I want to ensure that my SQL Server on a VMware Guest OS is getting the resources it should. This would go a long way towards helping isolate the performance problems we're experiencing. However, our system administrators won't give us access to VirtualCenter or any of the tools they use. Is there anything I can do? Check out this tip to learn more.
If you have the ability to use Performance Monitor on the OS and the VMware Tools have been installed, you should be able to do so (assuming you're on vSphere 4.x or higher). When the VMware Tools install, they provide extensions to PerfMon which allows you to see what VMware is doing with respect to memory and processor. If you open up PerfMon and scroll through your available counters, you should see two that start with VM.
Before you look at specific counters, make sure to check Show description so that you can see what each counter represents.
If you expand the VM Memory counter collection, you should see a whole list of counters to monitor. The same will be true for VM Processor. Add the counters you want to view. For instance, I've added the memory that is being physically backed by the host (Memory Mapped in MB) and the memory the Guest OS is actually using (Memory Active in MB) as well as the effective processor MHz vs. the actual processor MHz.
These work like any other PerfMon counters, meaning you can monitor them in real time or set them up to log for analysis later.
Measuring these values over time will allow you to determine if there are too many of too few resources being allocated to your Guest OS. Since SQL Server is like any other RDBMS and gains performance by caching data into memory, you should definitely scrutinize memory. If you suspect the host is reclaiming memory due to a physical memory resource shortage, track Memory Mapped in MB along with the Memory Ballooned in MB.
Often times, when a Guest OS is designed, we hang on to old numbers for both processor and memory. Sometimes what we thought we were using on an older system isn't what we need. For instance, if the below performance is true most of the time, we can probably adjust the memory allocated to the Guest OS because the active memory use isn't even close to it.
sqlfriend2, if you have your system administrators fired, who will monitor the servers while you rehire? Also, while that may be a fantasy solution, in the real world many have to deal with these sorts of limitations and DBAs are usually not in a position to get system administrators fired. So we work with what we have.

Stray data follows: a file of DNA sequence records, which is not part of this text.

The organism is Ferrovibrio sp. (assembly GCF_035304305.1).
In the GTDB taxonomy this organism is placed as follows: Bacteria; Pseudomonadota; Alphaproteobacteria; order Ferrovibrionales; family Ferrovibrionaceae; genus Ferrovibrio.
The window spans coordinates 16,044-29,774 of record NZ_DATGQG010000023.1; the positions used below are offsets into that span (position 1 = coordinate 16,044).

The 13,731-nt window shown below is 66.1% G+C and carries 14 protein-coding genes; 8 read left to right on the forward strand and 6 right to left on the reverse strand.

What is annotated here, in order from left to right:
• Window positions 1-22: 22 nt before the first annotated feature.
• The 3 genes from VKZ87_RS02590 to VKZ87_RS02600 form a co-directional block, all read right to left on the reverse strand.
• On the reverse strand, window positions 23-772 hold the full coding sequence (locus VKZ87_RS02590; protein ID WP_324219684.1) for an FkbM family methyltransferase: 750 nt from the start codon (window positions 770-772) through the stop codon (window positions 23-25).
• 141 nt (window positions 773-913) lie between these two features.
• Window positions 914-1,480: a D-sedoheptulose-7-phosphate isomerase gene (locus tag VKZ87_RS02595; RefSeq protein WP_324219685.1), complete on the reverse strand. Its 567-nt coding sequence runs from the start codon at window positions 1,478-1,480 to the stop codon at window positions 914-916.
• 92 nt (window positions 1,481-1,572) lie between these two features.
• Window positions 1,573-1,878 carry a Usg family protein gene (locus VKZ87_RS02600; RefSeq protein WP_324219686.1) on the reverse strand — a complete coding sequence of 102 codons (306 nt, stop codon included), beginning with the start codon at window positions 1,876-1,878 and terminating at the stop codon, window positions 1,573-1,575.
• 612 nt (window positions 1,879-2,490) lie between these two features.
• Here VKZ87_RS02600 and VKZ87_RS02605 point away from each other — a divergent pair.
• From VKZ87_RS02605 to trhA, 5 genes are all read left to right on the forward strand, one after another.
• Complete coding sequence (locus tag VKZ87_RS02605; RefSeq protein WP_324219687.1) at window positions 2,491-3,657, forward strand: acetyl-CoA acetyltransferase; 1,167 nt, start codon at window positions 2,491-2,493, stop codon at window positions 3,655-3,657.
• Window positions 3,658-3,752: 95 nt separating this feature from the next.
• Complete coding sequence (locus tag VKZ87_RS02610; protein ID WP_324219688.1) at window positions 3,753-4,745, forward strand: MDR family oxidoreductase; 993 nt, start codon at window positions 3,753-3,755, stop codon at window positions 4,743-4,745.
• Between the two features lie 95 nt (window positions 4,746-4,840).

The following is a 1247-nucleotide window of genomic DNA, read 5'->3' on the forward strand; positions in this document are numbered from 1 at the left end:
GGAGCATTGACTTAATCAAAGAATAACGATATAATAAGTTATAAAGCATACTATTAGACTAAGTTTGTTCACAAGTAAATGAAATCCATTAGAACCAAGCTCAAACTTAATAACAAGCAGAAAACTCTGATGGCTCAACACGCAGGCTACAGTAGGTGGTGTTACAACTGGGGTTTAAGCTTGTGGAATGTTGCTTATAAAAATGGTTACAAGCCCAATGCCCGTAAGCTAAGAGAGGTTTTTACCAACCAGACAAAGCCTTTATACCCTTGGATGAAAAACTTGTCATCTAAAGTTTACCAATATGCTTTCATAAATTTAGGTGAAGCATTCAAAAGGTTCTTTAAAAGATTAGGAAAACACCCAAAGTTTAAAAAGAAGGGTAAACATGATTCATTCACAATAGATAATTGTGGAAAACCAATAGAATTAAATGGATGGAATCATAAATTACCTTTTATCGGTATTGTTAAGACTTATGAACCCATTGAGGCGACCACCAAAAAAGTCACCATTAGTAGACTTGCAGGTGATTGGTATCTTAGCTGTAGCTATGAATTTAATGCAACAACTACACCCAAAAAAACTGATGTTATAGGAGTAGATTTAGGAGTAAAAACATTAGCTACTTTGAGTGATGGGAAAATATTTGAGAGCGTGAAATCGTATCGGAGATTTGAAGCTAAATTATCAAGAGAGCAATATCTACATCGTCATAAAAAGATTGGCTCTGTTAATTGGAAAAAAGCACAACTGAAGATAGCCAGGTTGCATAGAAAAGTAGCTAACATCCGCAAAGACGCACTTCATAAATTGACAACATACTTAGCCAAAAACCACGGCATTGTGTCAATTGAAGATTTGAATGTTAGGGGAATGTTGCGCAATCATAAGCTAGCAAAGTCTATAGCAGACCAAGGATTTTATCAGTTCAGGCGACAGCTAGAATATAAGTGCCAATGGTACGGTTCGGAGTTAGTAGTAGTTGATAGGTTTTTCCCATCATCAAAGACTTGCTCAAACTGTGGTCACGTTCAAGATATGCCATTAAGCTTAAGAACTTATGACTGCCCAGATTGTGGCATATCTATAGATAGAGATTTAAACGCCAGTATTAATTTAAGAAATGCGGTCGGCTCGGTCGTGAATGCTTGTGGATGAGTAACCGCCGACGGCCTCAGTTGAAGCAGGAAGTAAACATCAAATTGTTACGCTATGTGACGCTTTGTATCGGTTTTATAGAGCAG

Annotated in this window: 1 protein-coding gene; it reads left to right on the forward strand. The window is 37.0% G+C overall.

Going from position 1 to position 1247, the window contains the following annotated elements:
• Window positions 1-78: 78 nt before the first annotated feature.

You're also making the assumption that the organization has purchased the VirtualCenter licenses. There are other options and those many not be as conducive to giving access. Why would an organizaiton do that? Cost. VirtualCenter is a premium cost. Others, not so much.
When I first checked, I didn't see the VM counters you mentioned in PerfMon on my VM guest. So I went to some notes I had for saving PerfMon counters under Windows 7 (or Windows Server 2008) and found a technique that allowed me to "expand" what was available. To do this, I went to Start/Run/MMC/File/Add Snapin and the VM PerfMon counters were available and savable. BTW, MMC is Microsoft Management Console. I don't know why I had to do it this way, but it works. For what it is worth.
Monday, November 12, 2012 - 10:24:19 AM - sqlfriend2
Have your system administrators fired. Their refusal to give you READ access to the VMs that run your SQL servers is unacceptable. I have RO to all of mine, and their refusal is just job security for them. Regardless, you NEED vCenter client access. I find it helpful when the WMI calls show 100% CPU utilization and the actual vCenter counters show only 20%. Time to really start troubleshooting. You need to know what is going on in the host side as well as the client. Only seeing half the picture is not helpful when you are dealing with mission critical apps and their databases.
Wednesday, November 07, 2012 - 3:41:32 PM - K. Brian Kelley
1. Yes. Memory Active is a running counter to show what the Guest OS is actually using. The memory mapped is the physical memory allocated. Consider that on a physical server this would be like looking at memory in use vs. total memory.
2. The regular counters don't give the DBA much useful information. For instance, if you have 80% processor utilization, 80% processor utilization of what percentage of the physical processor? Memory will tell you, for instance, what physical memory the Guest OS *thinks* it has, but of course this is being abstracted from it. That's why the VM counters are provided.
Wednesday, November 07, 2012 - 2:23:41 PM - sqlfriend